John Gibson shines in shutout NHL debut


Corey Perry celebrates the win with his new teammate, John Gibson

Corey Perry celebrates the win with his new teammate, John Gibson

Goalies are often considered to be the most unpredictable position for amateur scouts to project a player’s development. Plenty of first round picks have been busts, and a surprising number of goalies taken in the afterthought rounds have grown into regular starters. So naturally, any goaltending prospect with any hype surrounding them is met with a fair amount of skepticism, as well. However, on Monday night, the Anaheim Duck’s John Gibson left no doubt as to why he’s regarded one of the best prospects at any position in hockey.

Gibson, making his first career NHL start, made 18 saves en route to a 3-0 victory over the Vancouver Canucks. It took the 20-year old Gibson just one game to earn the first shutout of his young NHL career, a feat that hasn’t been done since 2009.

Though he was only tested a mere 18 times in the game (and only nine times in the first two periods combined,) it’s hard not to be impressed by Gibson’s inceptive start in the show. Gibson tracked the puck with an apparent ease throughout the whole 60 minutes, swallowed shots from distance into his equipment limiting rebounds, and stopped the ‘Nucks on several point blank opportunities late in the game when the pressure of the getting the goose egg on the boxscore would have been bearing down on him most.

Before he was drafted out of the U.S. National Top Development Program in the 2nd round of the 2011 NHL Entry Draft, Gibson played in his hometown of Pittsburgh, PA with current Ohio University student, Brady Cummings. Cummings, a junior, played with Gibson early in high school on the Pittsburgh Hornets AAA travel hockey program. “Gibby was one of the best players I ever had the chance to play with,” Cummings said. “We knew we had a chance to win any game with him in goal, and it’s crazy now because the Anaheim Ducks get to feel that way now. I can only imagine how nervous he was, but he hid it well and got the win.”

Nerves likely played a role early on in Gibson’s first NHL start, as his movements were sporadic and lacking the strong technique he’s demonstrated between the pipes over the past few years, but as the game went on and the Ducks played lights out in front of him, he settled into the game nicely.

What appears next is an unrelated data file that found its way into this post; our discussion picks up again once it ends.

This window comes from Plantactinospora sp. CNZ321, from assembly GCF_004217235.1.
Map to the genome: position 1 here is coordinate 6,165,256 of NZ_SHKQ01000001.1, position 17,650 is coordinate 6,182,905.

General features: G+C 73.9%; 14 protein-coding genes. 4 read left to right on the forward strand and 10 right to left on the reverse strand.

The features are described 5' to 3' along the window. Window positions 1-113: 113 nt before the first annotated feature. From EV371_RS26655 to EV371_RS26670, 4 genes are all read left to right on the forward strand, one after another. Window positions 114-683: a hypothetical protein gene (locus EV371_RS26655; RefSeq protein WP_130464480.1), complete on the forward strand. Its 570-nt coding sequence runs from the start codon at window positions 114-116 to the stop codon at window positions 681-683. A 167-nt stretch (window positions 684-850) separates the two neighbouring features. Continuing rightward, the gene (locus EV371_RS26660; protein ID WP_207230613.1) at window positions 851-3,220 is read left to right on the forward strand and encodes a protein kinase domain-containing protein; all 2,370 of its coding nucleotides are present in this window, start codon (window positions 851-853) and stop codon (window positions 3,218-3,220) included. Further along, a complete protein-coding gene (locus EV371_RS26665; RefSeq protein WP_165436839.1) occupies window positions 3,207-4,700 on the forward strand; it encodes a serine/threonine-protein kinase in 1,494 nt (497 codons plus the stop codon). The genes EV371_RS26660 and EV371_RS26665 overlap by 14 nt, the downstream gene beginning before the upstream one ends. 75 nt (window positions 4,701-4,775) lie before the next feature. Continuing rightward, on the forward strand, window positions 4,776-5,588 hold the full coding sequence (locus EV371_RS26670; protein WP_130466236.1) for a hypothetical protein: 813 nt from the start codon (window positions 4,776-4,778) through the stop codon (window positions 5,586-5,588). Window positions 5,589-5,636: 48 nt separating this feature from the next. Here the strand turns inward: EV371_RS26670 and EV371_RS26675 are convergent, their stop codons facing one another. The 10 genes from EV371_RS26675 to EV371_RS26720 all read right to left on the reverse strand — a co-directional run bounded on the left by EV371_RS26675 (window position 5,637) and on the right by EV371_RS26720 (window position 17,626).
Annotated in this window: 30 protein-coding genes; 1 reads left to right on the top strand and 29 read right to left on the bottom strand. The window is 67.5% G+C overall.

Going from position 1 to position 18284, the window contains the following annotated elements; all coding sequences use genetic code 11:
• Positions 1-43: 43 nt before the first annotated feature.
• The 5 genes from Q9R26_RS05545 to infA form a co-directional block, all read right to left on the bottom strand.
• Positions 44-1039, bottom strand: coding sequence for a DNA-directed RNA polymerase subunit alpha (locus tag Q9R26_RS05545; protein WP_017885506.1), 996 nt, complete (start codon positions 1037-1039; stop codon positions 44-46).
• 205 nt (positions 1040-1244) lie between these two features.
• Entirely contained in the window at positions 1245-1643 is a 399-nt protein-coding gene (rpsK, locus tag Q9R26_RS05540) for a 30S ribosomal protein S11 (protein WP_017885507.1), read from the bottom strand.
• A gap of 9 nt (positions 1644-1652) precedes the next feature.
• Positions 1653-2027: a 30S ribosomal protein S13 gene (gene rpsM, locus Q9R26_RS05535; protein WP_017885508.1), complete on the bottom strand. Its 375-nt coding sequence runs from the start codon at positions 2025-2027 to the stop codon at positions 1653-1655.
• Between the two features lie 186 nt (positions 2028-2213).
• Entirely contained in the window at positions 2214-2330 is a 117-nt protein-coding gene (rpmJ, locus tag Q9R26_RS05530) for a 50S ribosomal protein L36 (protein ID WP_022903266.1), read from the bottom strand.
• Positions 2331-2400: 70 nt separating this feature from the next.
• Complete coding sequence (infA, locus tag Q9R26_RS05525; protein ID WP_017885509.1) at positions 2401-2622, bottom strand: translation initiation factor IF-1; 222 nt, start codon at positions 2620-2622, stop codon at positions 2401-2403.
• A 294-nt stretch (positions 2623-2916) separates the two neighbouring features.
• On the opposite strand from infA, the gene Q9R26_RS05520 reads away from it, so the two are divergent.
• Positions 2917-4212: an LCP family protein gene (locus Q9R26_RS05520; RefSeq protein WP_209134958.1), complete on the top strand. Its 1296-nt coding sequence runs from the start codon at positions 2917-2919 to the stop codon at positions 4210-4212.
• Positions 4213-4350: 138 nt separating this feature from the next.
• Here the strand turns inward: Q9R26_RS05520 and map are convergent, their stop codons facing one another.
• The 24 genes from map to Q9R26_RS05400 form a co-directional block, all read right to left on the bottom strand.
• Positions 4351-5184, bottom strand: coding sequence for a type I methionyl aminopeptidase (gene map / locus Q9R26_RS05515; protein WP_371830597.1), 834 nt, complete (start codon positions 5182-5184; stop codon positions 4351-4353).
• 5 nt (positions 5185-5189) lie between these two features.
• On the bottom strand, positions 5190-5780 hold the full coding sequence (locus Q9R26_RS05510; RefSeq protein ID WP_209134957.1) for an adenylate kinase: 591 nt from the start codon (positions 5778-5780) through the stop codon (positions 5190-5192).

Gibson made three saves on the penalty kill as he and the Ducks successfully nullified three Vancouver power plays in the game.

Gibson didn’t provide much highlight reel material, but came up with two big saves on fellow rookie and 2011 draft selection Nicklas Jensen in the third period. Here’s a look at two of No. 36’s stronger saves of the night: (1), (2)

Speaking of Jensen, the 21-year old Dane may have been Vancouver’s best player on the ice in this game. Jensen recorded the highest Corsi percentage of any of the Canucks’ forwards Monday night (75.0%,) he officially registered only one shot on goal, but it sure seemed like he got more opportunities than that, and he used his speed and smarts to set up multiple scoring chances for teammates, too. Jensen has only three goals and three assists in 15 games with Vancouver this season, but a breakout sophomore campaign may be in order next season.

Anaheim’s headlining rookie this season, Hampus Lindholm, left his mark in the game as well. After fumbling the puck and turning it over to Ryan Kesler on the power play midway through the first period, Lindholm hustled back and denied Kesler the chance to even get a shot off on what looked like a sure breakaway opportunity on Gibson. He finished the game even in the plus/minus category, but his +27 on the season remains one of the highest in league history for a rookie defenseman. Lindholm is still on the outside of the bubble in terms of landing one of the three nominations for the Calder Trophy, and he’s likely to stay there unless he can really impress in the final few games of the season that remain.

Nobody is clamoring for Gibson to take Jonas Hiller’s starting job with the Ducks after one game. In fact, one would be crazy to even suggest he should take Frederik Andersen’s spot as back-up moving forward this season. Tonight was about a peak into the Ducks’ future, and if their future in goal didn’t look bright enough before Monday night, a 1.000 save percentage from their top prospect after one game is more than reassuring.

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